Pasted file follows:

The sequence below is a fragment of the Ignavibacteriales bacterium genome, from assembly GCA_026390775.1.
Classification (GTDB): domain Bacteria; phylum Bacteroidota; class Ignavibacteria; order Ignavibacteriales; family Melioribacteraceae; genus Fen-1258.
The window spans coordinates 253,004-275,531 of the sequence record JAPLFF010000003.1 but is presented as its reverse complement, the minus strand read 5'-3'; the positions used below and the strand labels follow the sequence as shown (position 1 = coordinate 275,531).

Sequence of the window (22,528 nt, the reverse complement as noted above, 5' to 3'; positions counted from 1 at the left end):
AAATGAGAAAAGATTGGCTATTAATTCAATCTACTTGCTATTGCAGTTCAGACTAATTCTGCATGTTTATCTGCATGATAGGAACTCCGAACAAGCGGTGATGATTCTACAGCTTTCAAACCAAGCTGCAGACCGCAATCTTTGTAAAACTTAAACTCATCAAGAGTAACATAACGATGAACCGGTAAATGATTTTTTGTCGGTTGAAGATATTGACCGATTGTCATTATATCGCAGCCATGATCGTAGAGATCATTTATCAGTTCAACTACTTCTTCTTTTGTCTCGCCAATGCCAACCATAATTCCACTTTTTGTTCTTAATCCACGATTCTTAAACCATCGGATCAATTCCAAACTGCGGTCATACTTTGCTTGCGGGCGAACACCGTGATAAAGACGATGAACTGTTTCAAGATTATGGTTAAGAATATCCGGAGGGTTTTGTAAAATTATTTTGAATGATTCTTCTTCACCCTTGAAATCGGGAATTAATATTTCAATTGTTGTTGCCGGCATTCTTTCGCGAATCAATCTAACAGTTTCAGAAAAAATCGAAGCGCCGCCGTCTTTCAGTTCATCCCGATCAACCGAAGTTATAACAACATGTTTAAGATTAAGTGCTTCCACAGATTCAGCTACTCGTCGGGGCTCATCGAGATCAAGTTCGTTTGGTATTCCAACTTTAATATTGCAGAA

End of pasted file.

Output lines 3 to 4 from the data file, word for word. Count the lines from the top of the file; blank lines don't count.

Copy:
The window spans coordinates 253,004-275,531 of the sequence record JAPLFF010000003.1 but is presented as its reverse complement, the minus strand read 5'-3'; the positions used below and the strand labels follow the sequence as shown (position 1 = coordinate 275,531).

Sequence of the window (22,528 nt, the reverse complement as noted above, 5' to 3'; positions counted from 1 at the left end):